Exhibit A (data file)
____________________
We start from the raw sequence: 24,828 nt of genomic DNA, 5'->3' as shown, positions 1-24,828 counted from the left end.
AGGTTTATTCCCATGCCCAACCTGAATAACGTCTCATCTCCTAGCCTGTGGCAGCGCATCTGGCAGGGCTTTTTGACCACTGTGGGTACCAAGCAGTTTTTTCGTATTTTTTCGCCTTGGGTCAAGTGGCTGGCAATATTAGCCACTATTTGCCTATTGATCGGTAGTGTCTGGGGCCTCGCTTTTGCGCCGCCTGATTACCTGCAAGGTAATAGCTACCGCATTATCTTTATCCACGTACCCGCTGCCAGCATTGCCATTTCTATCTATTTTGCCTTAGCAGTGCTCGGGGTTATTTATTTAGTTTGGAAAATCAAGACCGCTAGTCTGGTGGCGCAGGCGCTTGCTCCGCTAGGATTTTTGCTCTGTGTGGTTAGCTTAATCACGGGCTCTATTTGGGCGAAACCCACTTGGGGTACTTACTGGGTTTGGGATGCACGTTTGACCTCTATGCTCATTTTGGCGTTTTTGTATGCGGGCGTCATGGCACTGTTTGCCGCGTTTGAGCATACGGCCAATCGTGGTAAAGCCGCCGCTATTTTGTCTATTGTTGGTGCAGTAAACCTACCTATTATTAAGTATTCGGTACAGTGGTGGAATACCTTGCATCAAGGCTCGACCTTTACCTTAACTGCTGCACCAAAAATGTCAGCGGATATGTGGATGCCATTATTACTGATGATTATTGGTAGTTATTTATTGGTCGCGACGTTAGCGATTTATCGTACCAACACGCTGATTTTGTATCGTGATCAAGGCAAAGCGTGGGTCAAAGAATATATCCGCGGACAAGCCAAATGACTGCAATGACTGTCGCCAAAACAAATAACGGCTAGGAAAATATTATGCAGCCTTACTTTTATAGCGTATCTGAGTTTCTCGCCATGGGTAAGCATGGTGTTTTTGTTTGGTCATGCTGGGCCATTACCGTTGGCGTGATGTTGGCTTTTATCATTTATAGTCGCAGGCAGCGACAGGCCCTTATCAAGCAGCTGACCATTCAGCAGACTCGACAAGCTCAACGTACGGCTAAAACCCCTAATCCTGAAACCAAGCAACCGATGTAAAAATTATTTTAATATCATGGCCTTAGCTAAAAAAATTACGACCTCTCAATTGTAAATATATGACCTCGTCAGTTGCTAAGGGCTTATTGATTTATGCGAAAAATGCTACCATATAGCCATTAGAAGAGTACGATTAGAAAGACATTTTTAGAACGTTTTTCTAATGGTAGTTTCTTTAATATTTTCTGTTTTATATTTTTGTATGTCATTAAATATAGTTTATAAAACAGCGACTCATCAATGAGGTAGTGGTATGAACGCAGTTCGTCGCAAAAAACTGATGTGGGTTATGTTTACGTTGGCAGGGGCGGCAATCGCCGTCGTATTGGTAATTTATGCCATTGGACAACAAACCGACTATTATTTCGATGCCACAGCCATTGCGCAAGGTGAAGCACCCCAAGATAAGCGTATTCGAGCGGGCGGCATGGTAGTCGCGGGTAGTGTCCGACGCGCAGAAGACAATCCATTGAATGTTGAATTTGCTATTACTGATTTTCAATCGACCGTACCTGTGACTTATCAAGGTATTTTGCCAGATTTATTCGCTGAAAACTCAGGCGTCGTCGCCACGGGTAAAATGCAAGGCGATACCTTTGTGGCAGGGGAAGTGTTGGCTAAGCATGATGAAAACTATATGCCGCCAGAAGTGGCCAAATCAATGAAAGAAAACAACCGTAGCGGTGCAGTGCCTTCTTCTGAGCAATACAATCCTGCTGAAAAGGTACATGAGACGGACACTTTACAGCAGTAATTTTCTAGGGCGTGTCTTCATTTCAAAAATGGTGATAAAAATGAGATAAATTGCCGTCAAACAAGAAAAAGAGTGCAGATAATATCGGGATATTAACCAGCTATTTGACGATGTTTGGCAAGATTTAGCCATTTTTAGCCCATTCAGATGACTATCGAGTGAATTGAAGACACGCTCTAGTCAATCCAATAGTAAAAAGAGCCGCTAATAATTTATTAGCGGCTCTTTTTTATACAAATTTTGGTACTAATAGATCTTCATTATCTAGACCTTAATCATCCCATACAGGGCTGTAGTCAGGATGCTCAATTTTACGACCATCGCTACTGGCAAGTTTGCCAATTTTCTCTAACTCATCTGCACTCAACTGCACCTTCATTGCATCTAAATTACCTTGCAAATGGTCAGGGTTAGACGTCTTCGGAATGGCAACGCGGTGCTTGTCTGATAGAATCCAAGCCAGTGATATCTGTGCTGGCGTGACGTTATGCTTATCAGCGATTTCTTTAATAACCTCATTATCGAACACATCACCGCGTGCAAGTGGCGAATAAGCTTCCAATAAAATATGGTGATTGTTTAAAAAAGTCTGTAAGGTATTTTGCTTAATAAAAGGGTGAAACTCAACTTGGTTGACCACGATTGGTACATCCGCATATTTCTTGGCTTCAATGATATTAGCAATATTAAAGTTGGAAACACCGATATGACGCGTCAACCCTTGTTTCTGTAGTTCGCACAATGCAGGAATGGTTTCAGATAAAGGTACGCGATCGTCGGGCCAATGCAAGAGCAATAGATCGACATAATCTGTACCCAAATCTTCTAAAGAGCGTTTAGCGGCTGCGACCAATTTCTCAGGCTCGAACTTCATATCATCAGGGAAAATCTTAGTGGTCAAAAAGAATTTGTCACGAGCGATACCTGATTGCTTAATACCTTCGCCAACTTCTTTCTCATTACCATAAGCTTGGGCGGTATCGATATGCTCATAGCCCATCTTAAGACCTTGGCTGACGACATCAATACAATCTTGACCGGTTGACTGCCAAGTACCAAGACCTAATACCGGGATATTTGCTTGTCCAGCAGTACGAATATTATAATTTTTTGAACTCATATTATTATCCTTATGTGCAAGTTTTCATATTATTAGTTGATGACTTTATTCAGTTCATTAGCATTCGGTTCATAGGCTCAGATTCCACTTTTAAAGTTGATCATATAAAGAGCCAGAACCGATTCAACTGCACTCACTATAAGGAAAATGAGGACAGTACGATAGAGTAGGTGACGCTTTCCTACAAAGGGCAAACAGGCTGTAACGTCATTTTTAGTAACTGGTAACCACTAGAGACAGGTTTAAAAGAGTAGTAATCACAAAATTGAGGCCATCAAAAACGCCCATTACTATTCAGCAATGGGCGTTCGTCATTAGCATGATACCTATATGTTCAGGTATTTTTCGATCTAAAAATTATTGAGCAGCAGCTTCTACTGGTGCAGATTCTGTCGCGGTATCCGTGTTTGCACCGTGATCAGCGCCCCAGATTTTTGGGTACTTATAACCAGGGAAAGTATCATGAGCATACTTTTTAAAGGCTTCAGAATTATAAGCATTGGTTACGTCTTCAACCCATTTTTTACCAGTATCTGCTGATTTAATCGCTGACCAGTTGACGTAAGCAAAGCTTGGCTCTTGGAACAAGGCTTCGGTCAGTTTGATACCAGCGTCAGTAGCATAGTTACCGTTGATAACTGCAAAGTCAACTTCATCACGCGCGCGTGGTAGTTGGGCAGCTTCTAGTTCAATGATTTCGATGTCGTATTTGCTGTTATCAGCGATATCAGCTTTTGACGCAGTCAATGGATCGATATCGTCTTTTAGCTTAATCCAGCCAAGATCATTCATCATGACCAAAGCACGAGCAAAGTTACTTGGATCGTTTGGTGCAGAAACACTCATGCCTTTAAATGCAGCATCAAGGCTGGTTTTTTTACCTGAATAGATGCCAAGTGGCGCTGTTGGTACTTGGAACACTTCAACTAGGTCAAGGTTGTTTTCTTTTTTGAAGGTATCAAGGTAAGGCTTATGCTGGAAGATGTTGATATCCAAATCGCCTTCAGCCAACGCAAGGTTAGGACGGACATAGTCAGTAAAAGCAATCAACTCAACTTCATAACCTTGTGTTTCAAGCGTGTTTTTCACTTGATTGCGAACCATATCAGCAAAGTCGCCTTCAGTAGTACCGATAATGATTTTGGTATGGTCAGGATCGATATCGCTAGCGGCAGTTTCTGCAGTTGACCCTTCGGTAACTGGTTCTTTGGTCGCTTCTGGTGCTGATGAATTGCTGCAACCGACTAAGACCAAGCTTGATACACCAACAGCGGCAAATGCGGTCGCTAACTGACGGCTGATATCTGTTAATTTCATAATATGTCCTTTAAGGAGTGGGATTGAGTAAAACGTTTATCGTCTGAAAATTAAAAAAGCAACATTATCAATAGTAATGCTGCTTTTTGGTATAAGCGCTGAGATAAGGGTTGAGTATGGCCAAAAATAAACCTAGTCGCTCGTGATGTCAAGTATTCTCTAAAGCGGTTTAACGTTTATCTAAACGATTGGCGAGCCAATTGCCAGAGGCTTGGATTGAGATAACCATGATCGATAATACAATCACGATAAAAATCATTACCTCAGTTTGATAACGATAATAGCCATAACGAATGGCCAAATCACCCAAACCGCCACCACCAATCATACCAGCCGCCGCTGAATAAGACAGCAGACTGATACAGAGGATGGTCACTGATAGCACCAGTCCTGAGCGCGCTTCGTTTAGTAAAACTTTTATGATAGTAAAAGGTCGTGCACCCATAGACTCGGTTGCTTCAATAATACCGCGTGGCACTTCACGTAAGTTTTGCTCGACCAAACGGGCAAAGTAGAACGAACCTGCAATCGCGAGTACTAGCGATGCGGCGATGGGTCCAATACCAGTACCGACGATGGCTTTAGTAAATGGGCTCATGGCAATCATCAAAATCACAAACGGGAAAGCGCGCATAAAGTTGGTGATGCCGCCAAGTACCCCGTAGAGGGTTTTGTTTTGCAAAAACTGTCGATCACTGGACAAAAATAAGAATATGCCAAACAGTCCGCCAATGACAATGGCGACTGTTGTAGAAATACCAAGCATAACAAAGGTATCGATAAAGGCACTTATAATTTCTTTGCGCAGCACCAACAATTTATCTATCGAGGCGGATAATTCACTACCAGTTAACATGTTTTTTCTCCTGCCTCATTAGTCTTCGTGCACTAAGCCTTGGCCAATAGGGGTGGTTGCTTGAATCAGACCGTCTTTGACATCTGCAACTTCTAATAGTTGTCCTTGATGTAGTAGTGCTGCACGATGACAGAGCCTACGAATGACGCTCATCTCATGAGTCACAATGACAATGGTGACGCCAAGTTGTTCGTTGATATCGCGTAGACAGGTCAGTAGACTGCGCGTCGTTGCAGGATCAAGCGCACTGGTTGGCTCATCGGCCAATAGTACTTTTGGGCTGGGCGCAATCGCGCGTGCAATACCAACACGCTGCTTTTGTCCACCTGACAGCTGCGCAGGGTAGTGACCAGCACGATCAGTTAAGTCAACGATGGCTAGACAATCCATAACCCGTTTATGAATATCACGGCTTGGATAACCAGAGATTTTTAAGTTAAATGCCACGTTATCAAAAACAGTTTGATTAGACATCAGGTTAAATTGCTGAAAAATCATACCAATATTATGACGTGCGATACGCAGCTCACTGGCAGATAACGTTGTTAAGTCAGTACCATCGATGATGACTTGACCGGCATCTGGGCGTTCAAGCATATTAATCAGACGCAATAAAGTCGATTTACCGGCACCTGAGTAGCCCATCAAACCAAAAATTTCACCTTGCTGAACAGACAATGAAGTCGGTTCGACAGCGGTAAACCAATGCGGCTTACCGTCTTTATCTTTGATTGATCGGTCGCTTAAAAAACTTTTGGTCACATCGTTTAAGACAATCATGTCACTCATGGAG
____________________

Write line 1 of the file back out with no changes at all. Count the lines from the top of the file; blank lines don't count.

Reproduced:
We start from the raw sequence: 24,828 nt of genomic DNA, 5'->3' as shown, positions 1-24,828 counted from the left end.